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Tech Talk with Master Power Brakes

Explaining a Bellcrank Assembly

Posted by Master Power Brakes Team on Mar 30, 2018 10:15:51 AM

Bellcrank Ratio

What is a Bellcrank Assembly?

How a power brake conversion mounts to the firewall can be more than what you might think. We recently had a customer that wanted to mount his booster directly to the firewall and didn’t understand why he couldn’t do that and why the bracket assembly we use is necessary. We take it for granted but in thinking further about it, we thought we might need to explain. On a lot of our applications, we use a bracket assembly between the booster and the firewall that we commonly refer to as a bellcrank assembly. At first glance, it looks like a simple method of locating the booster on the firewall however there is much more to it than that.

So, what is so important about this? Obtaining proper pedal ratio is extremely important towards the overall operation of the brake system. Everything starts with the brake pedal when applying the brakes. If the pedal ratio isn’t correct, the brake system cannot function correctly. When using a vacuum brake booster, a pedal ratio of 4:1 is necessary. In comparison, a typical manual brake system uses a pedal ratio of 6:1.

 

How we go about changing the pedal ratio is done on a lot of applications through the bellcrank assembly. Inside the left and right mounting brackets is a pivot arm. This is the important part of the bellcrank assembly. As the push rod comes from the brake pedal, it pushes on the pivot. The pivot arm has an attachment at the bottom that the pivot arm rotates from and an attachment at the top that then pushes upon the booster. The distance between all three of these points creates a ratio through a simple formula. This ratio when combined with the ratio on the brake pedal creates the proper overall ratio which is approximately 4:1. If the booster is mounted direct to the firewall, the brake booster is going to need to move down significantly on the firewall for the push rod to intersect the brake pedal at the proper point to make the necessary change in the ratio. When a bellcrank assembly is used, it allows for a true bolt-in situation where all of the guess work has been taken care of by us.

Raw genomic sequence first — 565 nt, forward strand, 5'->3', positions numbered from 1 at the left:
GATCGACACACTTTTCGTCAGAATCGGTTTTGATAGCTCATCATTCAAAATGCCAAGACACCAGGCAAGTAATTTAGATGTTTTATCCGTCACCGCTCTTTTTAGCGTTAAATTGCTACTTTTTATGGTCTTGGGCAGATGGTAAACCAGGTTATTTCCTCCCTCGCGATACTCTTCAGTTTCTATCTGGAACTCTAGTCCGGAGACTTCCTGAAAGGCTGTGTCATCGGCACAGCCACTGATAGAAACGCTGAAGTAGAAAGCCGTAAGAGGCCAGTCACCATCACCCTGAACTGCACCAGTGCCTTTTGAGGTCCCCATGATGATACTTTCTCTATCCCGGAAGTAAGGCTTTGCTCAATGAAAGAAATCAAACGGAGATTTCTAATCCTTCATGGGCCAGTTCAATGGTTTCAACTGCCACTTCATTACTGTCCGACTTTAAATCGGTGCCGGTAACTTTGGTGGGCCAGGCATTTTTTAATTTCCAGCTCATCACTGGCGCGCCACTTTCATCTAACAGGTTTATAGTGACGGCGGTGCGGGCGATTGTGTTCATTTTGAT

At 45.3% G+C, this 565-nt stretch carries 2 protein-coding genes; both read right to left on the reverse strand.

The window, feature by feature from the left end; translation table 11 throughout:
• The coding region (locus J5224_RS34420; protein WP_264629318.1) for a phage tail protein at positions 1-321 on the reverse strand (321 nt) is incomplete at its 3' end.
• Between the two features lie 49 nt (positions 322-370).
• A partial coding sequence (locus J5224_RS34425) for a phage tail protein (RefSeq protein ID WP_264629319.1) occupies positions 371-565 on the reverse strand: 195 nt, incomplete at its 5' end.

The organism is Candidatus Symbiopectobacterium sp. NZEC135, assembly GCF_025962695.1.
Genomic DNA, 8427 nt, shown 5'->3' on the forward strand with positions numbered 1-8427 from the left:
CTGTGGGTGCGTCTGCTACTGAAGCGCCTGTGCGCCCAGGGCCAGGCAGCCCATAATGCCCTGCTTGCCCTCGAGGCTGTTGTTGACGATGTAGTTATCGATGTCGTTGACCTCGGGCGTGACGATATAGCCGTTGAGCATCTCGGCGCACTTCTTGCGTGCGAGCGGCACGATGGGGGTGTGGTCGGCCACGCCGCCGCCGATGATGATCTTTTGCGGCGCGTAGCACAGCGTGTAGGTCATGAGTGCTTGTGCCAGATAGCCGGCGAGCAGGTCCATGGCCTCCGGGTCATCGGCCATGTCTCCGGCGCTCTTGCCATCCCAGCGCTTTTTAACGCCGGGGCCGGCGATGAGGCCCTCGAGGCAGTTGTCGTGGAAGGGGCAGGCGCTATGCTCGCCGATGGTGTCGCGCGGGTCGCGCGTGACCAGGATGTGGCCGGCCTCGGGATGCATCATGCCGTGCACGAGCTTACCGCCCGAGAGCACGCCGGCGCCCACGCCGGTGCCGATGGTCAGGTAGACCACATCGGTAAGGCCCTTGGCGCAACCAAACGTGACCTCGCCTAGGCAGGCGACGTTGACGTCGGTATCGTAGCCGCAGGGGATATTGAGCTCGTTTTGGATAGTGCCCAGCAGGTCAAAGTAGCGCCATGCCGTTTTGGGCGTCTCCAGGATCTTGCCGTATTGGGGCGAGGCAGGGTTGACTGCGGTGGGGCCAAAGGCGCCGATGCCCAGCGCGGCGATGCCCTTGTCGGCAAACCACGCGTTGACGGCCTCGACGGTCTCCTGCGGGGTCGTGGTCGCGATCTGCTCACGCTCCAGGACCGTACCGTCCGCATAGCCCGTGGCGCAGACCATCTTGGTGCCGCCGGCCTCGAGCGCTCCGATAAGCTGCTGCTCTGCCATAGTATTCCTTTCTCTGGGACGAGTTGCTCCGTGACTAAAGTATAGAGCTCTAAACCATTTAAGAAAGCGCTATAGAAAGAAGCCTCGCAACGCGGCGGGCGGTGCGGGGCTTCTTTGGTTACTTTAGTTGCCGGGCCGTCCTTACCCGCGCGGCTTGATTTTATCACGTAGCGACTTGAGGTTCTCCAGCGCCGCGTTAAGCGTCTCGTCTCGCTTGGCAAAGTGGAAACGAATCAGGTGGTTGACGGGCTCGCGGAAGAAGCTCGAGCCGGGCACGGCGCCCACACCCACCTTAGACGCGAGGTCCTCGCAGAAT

Now that you know how a bellcrank assembly works and what it does to the pedal ratio, why does that matter? If the pedal ratio is not changed, a couple of scenarios can exist. When pressing on the brake pedal you will experience either a really hard pedal or the opposite which is a brake pedal that is very touchy. Neither scenario is very fun when driving your car. With the proper ratio on the brake pedal, every push of the pedal will result in a fairly effortless application that can be easily modulated through less or more effort on the brake pedal.

 

Hopefully this will give a little more understanding of what is going on within the brackets that mount the booster. Every piece of the system has a purpose and understanding that purpose is important toward the proper function of your brake system. If you have further questions, don’t hesitate to ask one of our technical representatives via email or a phone call.

 

 

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